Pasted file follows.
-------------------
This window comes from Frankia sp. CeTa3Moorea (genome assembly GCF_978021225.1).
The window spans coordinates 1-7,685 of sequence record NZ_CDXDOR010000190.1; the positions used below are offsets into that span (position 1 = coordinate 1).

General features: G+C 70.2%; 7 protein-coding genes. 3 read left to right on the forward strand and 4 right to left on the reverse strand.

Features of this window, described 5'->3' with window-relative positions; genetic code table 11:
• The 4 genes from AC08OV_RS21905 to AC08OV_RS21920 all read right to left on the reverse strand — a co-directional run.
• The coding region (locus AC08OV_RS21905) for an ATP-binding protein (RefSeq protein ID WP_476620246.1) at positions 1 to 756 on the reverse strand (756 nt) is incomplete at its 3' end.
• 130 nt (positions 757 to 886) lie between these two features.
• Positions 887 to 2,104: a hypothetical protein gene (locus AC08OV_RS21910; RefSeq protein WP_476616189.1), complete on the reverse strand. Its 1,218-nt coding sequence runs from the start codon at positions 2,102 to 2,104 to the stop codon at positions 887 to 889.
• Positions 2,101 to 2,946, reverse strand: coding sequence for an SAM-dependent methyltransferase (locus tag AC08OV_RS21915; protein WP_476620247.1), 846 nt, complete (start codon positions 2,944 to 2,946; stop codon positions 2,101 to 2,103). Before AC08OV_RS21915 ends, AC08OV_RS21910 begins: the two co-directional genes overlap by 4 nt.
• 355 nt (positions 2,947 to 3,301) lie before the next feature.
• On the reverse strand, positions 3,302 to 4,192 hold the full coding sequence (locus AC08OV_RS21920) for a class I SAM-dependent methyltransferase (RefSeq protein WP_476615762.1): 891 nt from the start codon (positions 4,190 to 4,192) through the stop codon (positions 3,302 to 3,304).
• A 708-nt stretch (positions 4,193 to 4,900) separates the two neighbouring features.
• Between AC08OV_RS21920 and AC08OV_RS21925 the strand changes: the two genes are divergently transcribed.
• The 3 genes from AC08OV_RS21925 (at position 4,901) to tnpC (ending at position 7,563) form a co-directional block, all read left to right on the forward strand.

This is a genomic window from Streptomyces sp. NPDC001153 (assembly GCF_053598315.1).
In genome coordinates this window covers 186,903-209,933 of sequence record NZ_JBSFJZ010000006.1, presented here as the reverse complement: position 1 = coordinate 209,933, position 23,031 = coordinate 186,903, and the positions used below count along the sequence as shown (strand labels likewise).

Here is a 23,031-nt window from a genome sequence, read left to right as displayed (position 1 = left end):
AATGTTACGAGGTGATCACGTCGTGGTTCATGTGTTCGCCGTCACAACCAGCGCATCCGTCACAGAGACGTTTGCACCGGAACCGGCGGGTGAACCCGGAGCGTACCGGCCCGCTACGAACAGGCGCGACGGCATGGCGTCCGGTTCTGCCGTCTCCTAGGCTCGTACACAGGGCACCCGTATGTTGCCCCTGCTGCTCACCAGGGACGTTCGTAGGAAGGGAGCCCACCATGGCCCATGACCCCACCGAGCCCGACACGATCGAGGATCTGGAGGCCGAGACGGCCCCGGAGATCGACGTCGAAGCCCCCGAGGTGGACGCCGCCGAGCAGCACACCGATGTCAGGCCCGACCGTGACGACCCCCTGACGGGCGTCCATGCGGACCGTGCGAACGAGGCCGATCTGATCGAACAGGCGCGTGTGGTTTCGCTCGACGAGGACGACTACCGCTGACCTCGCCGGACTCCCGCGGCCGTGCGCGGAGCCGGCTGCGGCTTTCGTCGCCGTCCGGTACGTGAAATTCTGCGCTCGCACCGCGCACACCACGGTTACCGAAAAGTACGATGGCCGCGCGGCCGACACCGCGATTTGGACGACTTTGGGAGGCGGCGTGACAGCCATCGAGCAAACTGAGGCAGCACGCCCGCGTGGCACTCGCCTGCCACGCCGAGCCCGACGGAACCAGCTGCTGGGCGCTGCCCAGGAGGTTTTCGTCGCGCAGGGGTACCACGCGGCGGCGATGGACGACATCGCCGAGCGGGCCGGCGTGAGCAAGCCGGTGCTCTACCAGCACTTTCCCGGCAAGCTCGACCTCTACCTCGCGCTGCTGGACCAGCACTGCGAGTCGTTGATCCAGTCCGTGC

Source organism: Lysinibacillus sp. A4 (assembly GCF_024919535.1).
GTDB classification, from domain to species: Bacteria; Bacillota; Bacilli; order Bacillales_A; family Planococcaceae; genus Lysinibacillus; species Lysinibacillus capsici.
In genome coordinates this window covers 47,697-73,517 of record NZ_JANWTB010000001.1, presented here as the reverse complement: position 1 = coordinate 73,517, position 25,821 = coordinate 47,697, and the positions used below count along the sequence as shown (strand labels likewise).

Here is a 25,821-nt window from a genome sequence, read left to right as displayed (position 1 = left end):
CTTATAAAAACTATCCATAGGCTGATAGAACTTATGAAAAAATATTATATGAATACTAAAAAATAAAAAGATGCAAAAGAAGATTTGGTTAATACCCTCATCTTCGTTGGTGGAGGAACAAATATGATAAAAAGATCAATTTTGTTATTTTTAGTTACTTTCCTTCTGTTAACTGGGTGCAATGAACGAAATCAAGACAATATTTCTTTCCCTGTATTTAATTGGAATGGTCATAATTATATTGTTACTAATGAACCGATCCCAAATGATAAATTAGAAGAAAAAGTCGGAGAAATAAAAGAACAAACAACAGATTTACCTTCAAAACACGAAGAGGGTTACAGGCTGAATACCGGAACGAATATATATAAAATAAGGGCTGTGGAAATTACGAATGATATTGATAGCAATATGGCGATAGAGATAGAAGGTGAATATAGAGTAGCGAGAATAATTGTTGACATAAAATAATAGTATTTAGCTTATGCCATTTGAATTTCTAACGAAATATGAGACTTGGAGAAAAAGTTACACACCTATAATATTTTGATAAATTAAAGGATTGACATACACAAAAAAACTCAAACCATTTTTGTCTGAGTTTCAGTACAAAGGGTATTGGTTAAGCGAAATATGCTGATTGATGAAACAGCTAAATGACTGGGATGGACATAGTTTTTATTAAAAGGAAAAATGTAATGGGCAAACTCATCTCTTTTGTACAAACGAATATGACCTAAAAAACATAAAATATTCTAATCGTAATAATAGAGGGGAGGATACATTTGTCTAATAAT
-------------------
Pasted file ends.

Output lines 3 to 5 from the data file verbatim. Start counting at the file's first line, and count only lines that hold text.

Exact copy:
General features: G+C 70.2%; 7 protein-coding genes. 3 read left to right on the forward strand and 4 right to left on the reverse strand.

Features of this window, described 5'->3' with window-relative positions; genetic code table 11:
• The 4 genes from AC08OV_RS21905 to AC08OV_RS21920 all read right to left on the reverse strand — a co-directional run.